14. 14. Elements of the process
  15. 15. Governance Quality assurance methods to make sure accurate, on-brand content is published on a website Maintain oversight of brand Protects Organization Legally Three common governance models • Centralized • Localized • Federated
  16. 16. What Is Workflow? Workflow is a sequence of steps that define the life cycle of content creation. Workflow allows you to ensure the quality of content and design by setting up a review and approval process. In such a process, you can specify the roles that different people have and the places in the page life cycle where specific people can work with pages. Follows governance models and protocols
  17. 17. The Elements of a Page • Layout • Basic Content and Images • Navigation • Calls to action
  18. 18. Content Content is anything authors can place on a page. Normally it’s text, images, documents and data. It’s not features or functions. SME SME /Marketing
  19. 19. Roles Author Editor (Reviewer) Publisher Webmaster Administrator
  20. 20. Users • Anyone with a role for input into the system • Authors and editors • Webmasters and administrators • Based on the function they will perform • Assigned content and page responsibilities How this is organized depends on you!
  21. 21. Permissions Who and what Authors and Editors can touch Granular: • By Page • By Content Type • By Role • Features and functions can be simplified or not offered Can extend outside the organization
  22. 22. Using Kentico •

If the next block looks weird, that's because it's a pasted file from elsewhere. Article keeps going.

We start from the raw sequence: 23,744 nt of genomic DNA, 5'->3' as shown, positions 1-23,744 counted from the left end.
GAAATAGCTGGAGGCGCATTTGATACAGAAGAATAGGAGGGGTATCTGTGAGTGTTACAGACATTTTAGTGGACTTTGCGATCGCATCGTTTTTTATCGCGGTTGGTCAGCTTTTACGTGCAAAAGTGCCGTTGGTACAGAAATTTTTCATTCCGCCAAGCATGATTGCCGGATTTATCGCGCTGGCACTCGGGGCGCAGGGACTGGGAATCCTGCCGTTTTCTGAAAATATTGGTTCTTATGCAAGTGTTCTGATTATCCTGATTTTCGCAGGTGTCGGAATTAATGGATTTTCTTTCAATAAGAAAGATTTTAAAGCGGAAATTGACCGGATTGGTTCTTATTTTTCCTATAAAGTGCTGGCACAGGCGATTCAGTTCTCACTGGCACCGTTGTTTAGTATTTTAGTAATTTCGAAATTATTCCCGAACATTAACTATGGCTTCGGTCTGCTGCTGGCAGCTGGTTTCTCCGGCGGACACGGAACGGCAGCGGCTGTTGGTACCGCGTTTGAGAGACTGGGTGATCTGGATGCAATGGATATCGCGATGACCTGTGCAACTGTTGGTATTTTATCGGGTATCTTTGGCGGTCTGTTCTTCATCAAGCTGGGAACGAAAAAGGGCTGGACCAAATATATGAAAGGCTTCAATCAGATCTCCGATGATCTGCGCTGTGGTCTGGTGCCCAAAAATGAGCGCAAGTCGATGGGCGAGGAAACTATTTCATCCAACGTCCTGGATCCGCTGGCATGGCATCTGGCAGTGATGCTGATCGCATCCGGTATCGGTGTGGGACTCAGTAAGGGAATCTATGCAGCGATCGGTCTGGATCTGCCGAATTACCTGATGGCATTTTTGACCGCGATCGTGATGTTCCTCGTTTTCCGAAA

23. 23. Kentico Dashboard
  24. 24. Content Types
  25. 25. Roles
  26. 26. Kentico Workflows Basic: Works through a direct process Advanced: Allows multi-step and Yes / No Branch decisions
  27. 27. A Basic Process
  28. 28. An Advanced Process
  29. 29. Demo
  30. 30. Requirements Content Provider Role • Can only manage content, not properties • No Publish • Add/Modify “Demo-Article” Page Types • Can’t edit ‘Intro Copy’ Field Metadata Review: • No Publish • Edit Metadata Publisher: • Can publish
  31. 31. Permissions Content Provider • Add/Modify “Demo-Article” Page Types: Page Type permission • Can’t edit ‘Intro-Copy’: Field level permission • No Publish: Workflow security
  32. 32. Workflow flow Content Provider -> DSR -> Publisher
  33. 33. Workflow Module • Steps: Document Lifecycle • Scope: Section of content tree • Pages: List of Pages applied to the workflow • Emails: General settings • Versions: List of changes made
  34. 34. Kentico Workflow Recommendations • Share access to Kentico to maximize content publishing velocity • Always have a separate review and publish function • Don’t overdevelop the workflow process • Document each workflow and its purpose
  35. 35. How To Be Successful •
  36. 36. How To Be Successful • Get leadership on board • Plan for your content • Train your users
  37. 37. Leadership Buy In Tie to business goals of your Organization Benefits to a successful program include: • Google rank goes up • Traffic will increase • Leads will go up • Lower customer service costs • You will be participating in the purchase cycle earlier with humans getting in later at more qualified states
  38. 38. Planning Plan for your content approach in the strategy phase • Content plan • Author / editing plan • Training plan
  39. 39. Content Planning Content and author / editor planning is more than an inventory – but not much more Add these elements to the content inventory: • Types of content to publish • Who is best in organization to contribute • Skill level on a scale of 1 to 5 • Who needs to approve content You’ll start seeing patterns…